The Coachella Valley Preserve—A Desert Oasis

Tucked in the northern edges of the Indio Hills and offering breathtaking views of the San Bernardino Mountains and the southern edge of the Joshua Tree National Park, the Coachella Valley Preserve offers more than 20,000 acres of desert sanctuary for wildlife. Established in 1985, the goal of the Preserve is to protect the habitat of the threatened Coachella Valley fringe-toed lizard as well as other species that have experienced a similar fate due to the decline of their habitats.

Coachella valley preserve

For thousands of years, sand particles from the San Bernardino Mountains and Indio Hills swept towards the Coachella Valley to form the dunes that have become part of the Preserve’s system. This acclaimed area also provides numerous hiking trails, which are highly rated by locals in the Palm Springs area. Since the Preserve had long been on our bucket list, it was high time to explore it.

The rustic visitors center, called the Palm House, provides valuable information about the area and the trails to take. One of the best is the McCallum Trail, a 2.3-mile round-trip that runs through the canyon. A hike leads visitors past a fault line, a desert wash, and McCallum Oasis. Hikers also have the option to continue for another two miles along the Moon Trail.

Thousand Palms Oasis

palm trees

Thousand Palms Oasis is the starting point of the McCallum Trail, and it’s mainly comprised of massive fan palm trees. This happens to be the largest grove of its kind in California. Soaring up to 60 feet, these trees are the only native palm in the state. Each of them posses a large skirt, which are formed by dead palm leaves, and prevent the sun’s rays from reaching the ground. They afford the much-needed shade from the blazing summer sun, keep the earth moist and cool, and make hiking a lot easier.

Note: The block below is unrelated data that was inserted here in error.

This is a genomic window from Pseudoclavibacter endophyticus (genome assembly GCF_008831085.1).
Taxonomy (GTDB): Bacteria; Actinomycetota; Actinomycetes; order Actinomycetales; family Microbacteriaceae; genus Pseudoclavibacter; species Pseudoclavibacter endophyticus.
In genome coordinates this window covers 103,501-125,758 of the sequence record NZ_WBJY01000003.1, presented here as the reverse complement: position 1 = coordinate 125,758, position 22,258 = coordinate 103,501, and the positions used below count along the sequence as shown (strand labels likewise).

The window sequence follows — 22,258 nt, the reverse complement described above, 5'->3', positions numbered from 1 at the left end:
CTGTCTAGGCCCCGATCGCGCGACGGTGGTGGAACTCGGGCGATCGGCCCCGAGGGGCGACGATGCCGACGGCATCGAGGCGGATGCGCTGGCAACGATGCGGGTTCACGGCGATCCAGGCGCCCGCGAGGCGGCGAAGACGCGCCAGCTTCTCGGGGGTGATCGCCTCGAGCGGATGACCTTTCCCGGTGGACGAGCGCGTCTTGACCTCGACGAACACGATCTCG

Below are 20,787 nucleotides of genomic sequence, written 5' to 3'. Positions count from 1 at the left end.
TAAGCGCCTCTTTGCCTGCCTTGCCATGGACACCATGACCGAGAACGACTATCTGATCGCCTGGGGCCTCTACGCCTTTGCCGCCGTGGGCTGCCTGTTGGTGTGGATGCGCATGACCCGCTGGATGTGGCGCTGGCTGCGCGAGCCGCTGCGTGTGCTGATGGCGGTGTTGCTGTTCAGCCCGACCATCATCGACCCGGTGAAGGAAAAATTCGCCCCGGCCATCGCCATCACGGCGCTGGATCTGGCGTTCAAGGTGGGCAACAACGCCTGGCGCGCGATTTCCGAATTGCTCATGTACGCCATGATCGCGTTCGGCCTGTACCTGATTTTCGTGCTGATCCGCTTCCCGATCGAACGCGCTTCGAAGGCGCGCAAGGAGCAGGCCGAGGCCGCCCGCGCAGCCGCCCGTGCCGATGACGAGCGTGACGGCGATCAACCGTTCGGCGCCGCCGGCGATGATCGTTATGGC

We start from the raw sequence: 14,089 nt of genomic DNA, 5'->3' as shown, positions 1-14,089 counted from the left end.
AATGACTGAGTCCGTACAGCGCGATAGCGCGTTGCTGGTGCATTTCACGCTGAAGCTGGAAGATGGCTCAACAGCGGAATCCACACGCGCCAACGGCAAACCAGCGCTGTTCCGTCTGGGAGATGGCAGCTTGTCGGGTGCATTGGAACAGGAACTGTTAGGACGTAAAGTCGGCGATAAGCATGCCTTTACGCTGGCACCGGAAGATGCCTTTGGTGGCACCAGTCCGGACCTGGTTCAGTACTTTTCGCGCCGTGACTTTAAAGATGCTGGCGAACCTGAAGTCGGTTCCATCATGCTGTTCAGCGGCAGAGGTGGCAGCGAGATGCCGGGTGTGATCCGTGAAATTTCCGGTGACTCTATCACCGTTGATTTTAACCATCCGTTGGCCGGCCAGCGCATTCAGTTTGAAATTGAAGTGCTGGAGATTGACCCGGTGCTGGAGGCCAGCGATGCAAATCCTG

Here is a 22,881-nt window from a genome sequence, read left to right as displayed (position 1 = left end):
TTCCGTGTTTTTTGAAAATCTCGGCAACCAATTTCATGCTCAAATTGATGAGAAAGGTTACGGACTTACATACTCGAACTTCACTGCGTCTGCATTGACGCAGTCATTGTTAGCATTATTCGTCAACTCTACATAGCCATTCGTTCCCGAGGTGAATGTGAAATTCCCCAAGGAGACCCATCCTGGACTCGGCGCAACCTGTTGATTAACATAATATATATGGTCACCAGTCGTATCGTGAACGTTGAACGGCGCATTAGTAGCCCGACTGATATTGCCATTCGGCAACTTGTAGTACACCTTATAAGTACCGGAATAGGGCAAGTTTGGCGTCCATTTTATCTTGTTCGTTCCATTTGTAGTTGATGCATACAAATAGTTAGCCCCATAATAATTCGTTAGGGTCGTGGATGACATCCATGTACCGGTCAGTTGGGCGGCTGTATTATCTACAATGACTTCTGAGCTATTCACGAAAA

Wooden path

Wooden bridges

The first part of the trail is pleasant, exuding a surreal, “Lost World” environment. Some of these fan palms are well over 150 years old and are easily identifiable. The shaded path continues on wooden bridges strengthened by hand railings and supported by logs. This swamp-like area is abundant with wildlife such as grasshopper, dragonflies in rainbow colors, small pupfish, flies, and lizards.

More bridges

More bridges

Reaching the wash

After 10 minutes of walking, hikers reach another section which is different from the first. The shade provided by the fan palms suddenly vanishes, and the terrain becomes more rugged, flat, treeless, extremely dry, sandy, and bushy. This also makes the hike more interesting. The trail also seems much longer without the protection of the shade. The sun was blazing upon us, and the sand was a constant issue because we didn’t wear proper footwear (our bad). Our kids were energized at the beginning but quickly showed less enthusiasm for this portion of the hike through the wash.


If you pay attention along the way, you’ll probably encounter different types of lizards, dragonflies, rabbits, and rodents that are endemic to the wash. You’ll also hear the sounds of rodents scurrying in the bushes, birds tweeting, and crickets chirping. Most of the plants in this desert wash include arrowhead, whose pink blossoms appear in spring, golden bush, inkweed, and desert smoke trees. They’ve clearly adapted and thrive with the least amount of water they receive during the year. Some bushes, however, show the last vestiges of natural wildfires.